Last Spring, I received a page of pictures and name of girls that would be on my team. Scanning through, I spotted this one girl with a smirk on her face who was wearing black eye liner. "Oh, no!" I thought. "She's going to give me trouble." I prayed for Emily and the other girls on my team. The day the girls arrived, I helped check them in, and we counted their spending $ and put it in an envelop. Emily brought quite a bit. As I counted, Emmy seemed rather embarrassed than prideful and explained, "I just have a really generous church family." Hmmm, not the reaction I was expecting from Ms. Eyeliner.
As bootcamp wore on, I realized I had completely misjudged Em. Emily was patient, kind, and selfless. She was always quick to give a hug or comfort one of our homesick girls. And for the record, she said she just sometimes likes to wear black eyeliner. =) Em was also one of our resident French braiders. Before I left for Zimbabwe, I prayed the Lord would put a girl on our team who could French Braid. At the time, I had long hair down my back, and knew a braid would be the easiest solution for the humid Florida Summer and bucket bathing. All Summer long, after bath time, we'd line up and Emily and Chelsea would braid hair. Never once did I hear them complain.
The only time I saw Emmy really cry, was the night we learned we would be traveling all of the way to Zambia to catch our flight home. No one was emotionally prepared to leave early, and I think the stress of having to drive 20 hours in a cramped van really got to everyone. As we stood in a circle crying and praying, Emmy asked the Lord if we could maybe have a vehicle with some leg room. See, in Zimbabwe, a "bus" is just a normal van. The first 13 hrs, we road like this:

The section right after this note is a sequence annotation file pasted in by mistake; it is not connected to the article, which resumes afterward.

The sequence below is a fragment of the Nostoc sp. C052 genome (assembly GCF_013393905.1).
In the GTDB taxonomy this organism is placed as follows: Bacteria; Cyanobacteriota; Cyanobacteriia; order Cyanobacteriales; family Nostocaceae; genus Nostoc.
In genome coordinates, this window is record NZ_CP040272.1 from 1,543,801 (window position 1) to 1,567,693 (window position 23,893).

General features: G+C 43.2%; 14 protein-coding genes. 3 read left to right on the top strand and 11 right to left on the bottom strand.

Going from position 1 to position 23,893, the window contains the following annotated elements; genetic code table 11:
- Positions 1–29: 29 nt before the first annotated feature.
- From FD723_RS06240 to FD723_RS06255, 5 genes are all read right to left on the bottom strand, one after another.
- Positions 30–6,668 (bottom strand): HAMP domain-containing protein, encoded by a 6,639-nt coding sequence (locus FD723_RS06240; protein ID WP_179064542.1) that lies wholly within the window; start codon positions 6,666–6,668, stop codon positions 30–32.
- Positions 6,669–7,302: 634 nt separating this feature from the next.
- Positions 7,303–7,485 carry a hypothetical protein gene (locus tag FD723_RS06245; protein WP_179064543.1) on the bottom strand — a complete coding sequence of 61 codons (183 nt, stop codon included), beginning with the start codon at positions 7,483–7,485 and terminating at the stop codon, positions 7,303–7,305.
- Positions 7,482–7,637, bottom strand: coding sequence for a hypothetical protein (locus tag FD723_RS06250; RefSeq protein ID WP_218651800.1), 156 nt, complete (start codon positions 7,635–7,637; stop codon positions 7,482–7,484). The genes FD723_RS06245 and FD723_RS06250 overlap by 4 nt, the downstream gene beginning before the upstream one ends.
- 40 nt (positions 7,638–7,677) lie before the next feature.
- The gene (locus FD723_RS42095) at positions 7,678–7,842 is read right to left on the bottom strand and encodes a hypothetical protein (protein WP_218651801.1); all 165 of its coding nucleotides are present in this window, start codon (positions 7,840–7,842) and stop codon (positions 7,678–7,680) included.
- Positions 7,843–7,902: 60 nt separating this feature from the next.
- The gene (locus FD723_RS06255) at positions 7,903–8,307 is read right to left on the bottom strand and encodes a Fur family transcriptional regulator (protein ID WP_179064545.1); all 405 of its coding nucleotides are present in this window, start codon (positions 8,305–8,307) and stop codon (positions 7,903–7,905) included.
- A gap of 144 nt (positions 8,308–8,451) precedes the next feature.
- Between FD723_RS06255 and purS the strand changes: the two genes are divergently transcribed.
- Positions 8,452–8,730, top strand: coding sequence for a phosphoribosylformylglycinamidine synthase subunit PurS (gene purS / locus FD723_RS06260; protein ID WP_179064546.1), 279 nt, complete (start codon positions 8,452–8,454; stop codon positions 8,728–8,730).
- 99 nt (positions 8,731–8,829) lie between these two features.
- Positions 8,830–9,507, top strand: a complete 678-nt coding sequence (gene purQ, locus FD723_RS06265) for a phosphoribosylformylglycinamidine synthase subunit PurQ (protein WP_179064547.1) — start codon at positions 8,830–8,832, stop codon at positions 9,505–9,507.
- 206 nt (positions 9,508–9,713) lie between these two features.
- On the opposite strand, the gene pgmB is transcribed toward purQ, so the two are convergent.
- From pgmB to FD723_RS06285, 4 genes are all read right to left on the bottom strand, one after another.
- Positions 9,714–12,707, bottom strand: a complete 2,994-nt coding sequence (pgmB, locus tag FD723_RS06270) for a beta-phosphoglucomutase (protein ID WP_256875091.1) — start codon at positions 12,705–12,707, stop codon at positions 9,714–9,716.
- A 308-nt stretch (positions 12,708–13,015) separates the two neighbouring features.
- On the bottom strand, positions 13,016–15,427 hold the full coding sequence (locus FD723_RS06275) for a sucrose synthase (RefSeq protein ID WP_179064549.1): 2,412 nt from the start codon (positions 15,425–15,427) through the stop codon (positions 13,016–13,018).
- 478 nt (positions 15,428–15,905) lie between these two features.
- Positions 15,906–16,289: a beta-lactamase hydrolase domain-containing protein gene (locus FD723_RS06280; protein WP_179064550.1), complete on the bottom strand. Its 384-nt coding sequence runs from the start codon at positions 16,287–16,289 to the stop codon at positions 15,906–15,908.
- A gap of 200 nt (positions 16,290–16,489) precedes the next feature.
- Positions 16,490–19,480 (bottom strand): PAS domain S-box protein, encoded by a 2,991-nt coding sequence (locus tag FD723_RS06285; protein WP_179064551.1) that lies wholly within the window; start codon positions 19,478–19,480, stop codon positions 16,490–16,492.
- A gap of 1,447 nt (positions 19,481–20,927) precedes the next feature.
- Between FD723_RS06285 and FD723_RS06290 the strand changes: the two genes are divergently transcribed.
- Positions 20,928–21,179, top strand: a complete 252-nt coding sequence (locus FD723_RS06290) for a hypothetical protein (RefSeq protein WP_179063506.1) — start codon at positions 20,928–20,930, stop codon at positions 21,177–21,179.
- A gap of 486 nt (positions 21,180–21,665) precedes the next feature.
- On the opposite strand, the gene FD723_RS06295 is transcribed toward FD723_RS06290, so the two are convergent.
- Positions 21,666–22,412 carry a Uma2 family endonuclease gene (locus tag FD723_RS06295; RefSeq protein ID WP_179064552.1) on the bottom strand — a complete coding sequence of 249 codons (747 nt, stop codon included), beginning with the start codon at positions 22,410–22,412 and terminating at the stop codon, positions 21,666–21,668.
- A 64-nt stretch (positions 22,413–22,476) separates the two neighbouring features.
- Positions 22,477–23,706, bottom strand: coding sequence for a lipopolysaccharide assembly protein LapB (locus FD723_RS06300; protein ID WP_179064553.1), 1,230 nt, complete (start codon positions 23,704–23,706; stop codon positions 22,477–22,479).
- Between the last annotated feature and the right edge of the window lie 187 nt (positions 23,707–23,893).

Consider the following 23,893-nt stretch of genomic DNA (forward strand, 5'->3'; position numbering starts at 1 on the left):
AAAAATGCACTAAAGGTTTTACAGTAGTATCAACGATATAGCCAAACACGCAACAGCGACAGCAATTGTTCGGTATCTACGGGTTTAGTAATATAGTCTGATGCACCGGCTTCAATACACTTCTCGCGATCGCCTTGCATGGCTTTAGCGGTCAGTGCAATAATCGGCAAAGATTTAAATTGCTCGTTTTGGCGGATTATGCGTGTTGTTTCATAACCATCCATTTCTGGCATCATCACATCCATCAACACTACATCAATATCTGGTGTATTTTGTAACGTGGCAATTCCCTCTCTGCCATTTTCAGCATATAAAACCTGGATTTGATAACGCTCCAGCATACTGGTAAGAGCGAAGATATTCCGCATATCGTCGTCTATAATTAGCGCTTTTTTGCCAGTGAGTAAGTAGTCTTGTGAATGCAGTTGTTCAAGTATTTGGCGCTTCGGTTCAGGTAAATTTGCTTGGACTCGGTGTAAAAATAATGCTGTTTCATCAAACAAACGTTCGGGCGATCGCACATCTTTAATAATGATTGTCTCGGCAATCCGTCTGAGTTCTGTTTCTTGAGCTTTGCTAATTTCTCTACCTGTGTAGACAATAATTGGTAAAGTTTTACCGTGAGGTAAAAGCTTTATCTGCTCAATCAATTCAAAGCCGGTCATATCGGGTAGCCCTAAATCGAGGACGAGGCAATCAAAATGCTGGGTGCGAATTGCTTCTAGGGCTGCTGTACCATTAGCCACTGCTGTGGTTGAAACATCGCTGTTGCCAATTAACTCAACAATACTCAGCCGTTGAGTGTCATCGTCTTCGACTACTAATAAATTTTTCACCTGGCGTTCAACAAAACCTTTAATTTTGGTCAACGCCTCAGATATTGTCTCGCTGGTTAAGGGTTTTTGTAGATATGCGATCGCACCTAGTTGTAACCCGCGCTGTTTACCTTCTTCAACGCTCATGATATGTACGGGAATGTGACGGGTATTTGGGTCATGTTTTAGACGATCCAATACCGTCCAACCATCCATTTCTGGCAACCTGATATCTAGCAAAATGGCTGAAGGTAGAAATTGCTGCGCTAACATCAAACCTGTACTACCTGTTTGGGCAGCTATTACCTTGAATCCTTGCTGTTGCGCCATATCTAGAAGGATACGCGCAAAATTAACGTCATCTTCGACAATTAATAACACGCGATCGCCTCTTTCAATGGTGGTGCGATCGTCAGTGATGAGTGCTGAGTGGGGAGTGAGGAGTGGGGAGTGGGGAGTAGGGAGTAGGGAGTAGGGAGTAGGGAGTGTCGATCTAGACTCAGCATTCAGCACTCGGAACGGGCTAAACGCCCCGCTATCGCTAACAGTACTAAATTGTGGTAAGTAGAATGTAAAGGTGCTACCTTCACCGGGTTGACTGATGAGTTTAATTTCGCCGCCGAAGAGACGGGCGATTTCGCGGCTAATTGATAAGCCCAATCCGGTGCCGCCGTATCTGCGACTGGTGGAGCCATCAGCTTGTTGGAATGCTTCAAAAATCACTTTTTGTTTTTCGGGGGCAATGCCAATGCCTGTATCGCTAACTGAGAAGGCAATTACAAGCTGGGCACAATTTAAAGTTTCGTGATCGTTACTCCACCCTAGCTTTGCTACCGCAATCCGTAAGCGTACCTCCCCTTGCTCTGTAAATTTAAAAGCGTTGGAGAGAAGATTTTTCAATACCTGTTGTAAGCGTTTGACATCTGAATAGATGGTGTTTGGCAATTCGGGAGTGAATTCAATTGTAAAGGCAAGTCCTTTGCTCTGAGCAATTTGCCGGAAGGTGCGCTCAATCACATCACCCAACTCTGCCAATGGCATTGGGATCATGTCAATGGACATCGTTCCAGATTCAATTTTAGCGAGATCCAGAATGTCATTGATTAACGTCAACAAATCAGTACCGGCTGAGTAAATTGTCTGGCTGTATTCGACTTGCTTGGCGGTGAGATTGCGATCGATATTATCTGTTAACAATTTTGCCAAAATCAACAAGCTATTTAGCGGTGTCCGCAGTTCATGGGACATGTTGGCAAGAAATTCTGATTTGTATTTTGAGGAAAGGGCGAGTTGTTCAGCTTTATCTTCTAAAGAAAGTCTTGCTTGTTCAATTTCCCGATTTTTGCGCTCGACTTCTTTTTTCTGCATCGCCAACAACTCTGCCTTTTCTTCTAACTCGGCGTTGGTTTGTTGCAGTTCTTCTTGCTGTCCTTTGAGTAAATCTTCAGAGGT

Once we hit the Zambia border, we were dropped off *abandoned* and left to walk the mile to the border, and then take taxis to the bus station. We arrived at the bus station, and guess what we saw? Oh, yes. A charter bus. Not only a Charter bus, but a Charter bus that played Christian music for the entire duration of the trip..mind you it was the same CD, and at one point it got stuck and played the same song for over an hr, BUT STILL! AND the LEG ROOM was unbelievable!
On our journey to and from Zimbabwe, we were often stuck in airports for hours *days* at a time. I knew two members of our team needed help with meals. I asked Emmy if she minded helping. I only had to ask once. From then on, every meal Emily would check on others to make sure they had enough money for food or ask if anyone was low on cash. She did this until we left to go home. While stranded in Kenya on a 23 hr layover, we were broke and hungry. Emily paid for half of the team to eat dinner that night.
FAST FORWARD to TODAY! Remember my post about Sipho? And how we had found a surgeon and just needed the money? Well, my sweet girl sent her birthday money and other donations $120 over the cost of the surgery. This is not to take away from the glory of the Lord, but this kind of generosity brings tears to my eyes. Emmy, my girl that I completely misjudged by her picture has opened my eyes to the true meaning of the words "Joyful Giving." I really pray I haven't embarrassed Emily by this post. My heart is just so full right now, I just had to share! Love you Emmy Lou!
2 Corinthians 9:7
Each one must give as he has decided in his heart, not reluctantly or under compulsion, for God loves a cheerful giver.
Whoever is generous to the poor lends to the LORD,
and he will repay him for his deed.